Mathematics and Philosophy (3 years) [BSc]

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Course description

This joint-honours degree programme, representing a close and fruitful connection which has existed since the time of the ancient Greeks, explores both sides of the programme together with the interesting border region between the two. Both disciplines are given equal weight and each offers a wide range of options. In your final year you do a substantial Philosophy dissertation and  can choose to do a project on a mathematical topic, supervised by a member of staff.  The content of the programme is closely linked with that of the two individual single-honours degrees, and so transfer to either of these Schools is possible at the end of the first year.

Special features

  • Generous entrance scholarships are available.
  • Small group teaching is a significant part of the first year.
  • A wide range of options is available in the third year.
  • All undergraduate students have affiliate membership of the Institute of Mathematics and its Applications.

Teaching and learning

Most teaching takes the form of lectures, with various support classes (example classes, small group tutorials or sessions in one of the computer clusters) to help you get to grips with the material, exploring topics and working on examples set by the lecturers.

Coursework and assessment

Most course units have some continual assessment (which may be, for instance, a combination of homework, in-class tests, essays and presentations where appropriate), which is put together with the result of an end-of-semester examination to provide the final mark. Some course units (such as a project) are assessed entirely by your submitted work during the semester. The class of your degree is normally based on only your last two years' work.

Scholarships and bursaries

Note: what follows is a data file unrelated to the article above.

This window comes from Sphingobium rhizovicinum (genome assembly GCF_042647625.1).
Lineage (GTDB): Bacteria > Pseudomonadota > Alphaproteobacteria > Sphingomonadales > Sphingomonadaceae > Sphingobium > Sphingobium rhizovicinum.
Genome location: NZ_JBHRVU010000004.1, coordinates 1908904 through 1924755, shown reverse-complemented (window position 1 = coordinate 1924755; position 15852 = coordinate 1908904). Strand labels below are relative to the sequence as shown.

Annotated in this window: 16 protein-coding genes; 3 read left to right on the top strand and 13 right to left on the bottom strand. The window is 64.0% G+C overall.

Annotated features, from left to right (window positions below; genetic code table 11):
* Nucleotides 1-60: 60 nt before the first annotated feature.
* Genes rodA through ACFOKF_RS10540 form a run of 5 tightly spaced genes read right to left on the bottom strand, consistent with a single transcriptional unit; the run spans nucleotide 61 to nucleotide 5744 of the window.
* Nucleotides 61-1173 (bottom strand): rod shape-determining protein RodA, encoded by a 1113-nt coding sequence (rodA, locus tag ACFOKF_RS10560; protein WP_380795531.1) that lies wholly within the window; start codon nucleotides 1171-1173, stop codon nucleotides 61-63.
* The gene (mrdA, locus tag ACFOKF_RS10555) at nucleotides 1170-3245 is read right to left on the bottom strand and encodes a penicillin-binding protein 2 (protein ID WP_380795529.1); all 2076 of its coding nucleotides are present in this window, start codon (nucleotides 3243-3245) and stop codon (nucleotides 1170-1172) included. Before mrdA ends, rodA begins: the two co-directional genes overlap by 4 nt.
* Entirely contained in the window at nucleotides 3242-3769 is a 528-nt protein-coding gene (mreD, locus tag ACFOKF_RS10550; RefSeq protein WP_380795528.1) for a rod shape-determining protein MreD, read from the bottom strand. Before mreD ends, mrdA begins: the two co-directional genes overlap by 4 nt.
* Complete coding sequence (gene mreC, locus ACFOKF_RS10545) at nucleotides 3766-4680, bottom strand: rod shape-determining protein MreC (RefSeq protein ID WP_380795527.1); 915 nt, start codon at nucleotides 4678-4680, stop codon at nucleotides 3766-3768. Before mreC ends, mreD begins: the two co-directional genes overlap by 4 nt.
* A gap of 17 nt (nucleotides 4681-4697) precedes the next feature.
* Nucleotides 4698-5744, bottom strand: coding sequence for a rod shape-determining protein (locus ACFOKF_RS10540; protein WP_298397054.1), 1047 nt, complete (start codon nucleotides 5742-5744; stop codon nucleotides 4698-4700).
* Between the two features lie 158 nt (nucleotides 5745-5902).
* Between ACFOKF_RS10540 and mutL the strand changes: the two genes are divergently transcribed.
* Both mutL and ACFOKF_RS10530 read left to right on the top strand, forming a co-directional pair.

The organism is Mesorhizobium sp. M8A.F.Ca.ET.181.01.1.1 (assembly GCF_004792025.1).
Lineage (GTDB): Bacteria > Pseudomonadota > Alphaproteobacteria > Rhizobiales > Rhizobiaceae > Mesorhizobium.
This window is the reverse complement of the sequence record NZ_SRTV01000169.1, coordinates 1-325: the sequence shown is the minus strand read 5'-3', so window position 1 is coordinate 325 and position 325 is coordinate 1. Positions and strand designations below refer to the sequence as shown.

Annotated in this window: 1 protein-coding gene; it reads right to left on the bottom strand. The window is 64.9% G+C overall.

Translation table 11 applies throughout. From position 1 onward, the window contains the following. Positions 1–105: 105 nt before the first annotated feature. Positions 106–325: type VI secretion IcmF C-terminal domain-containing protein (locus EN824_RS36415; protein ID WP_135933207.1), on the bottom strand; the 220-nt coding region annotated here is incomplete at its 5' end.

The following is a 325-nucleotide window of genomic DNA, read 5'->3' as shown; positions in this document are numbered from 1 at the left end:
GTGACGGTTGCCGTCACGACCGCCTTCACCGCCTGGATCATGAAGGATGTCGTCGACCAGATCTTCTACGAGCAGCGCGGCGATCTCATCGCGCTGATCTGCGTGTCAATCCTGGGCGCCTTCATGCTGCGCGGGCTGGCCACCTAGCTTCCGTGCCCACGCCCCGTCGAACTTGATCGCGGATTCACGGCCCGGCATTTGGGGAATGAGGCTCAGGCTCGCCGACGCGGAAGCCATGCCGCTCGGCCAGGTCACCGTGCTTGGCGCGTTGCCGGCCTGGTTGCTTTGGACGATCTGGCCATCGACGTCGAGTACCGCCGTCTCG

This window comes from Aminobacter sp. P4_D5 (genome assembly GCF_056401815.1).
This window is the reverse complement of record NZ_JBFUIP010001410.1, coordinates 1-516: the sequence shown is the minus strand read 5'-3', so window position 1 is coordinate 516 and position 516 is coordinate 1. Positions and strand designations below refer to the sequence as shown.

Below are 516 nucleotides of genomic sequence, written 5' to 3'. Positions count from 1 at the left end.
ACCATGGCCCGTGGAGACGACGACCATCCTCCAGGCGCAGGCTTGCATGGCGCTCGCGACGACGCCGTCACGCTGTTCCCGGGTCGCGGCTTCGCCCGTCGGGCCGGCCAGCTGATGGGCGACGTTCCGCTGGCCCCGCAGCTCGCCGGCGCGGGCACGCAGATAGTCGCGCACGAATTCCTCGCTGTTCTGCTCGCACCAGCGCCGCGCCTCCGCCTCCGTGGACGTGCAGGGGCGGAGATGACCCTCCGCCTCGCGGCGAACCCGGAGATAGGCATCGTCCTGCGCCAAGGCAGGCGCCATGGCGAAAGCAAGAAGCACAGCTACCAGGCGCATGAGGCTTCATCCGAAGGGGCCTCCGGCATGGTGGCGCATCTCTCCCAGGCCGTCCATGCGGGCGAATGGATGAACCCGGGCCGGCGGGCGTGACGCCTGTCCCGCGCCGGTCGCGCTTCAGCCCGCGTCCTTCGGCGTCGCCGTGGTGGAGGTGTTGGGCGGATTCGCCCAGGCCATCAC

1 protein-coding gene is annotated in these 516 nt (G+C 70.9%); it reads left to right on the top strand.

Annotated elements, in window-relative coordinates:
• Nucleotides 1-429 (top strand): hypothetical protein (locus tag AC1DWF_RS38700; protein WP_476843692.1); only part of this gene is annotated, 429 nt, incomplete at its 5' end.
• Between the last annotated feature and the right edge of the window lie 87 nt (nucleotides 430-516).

The School of Mathematics offers scholarships for academically excellent students from the UK and around the world; contact the School for more details.


The School of Mathematics is based in the brand new, purpose built £40 million Alan Turing Building, set at the heart of the University Campus.  Students benefit from extensive facilities for computing and study, relaxation and refreshment, in an attractive, light and comfortable environment.  Computing: The School of Mathematics has a number of computer clusters that run the standard software as well as powerful mathematical and statistical software, such as Matlab, Minitab and Mathematica.  All our students have free access to email and the internet.  Other larger clusters are available in the University libraries and clusters are situated in most Halls of Residence; most student rooms also have Ethernet connection.  Library: You will have access to the John Rylands University Library of Manchester, one of the largest and best-equipped libraries in the UK.  A special section of this library provides a short loan facility, where you can reliably obtain textbooks that are recommended for particular courses and borrow them on an overnight basis.  The School of Mathematics also houses a mathematical library of more advanced books and other material used mainly by research students and staff.

Disability support

Practical support and advice for current students and applicants is available from the Disability Advisory and Support Service. Email:

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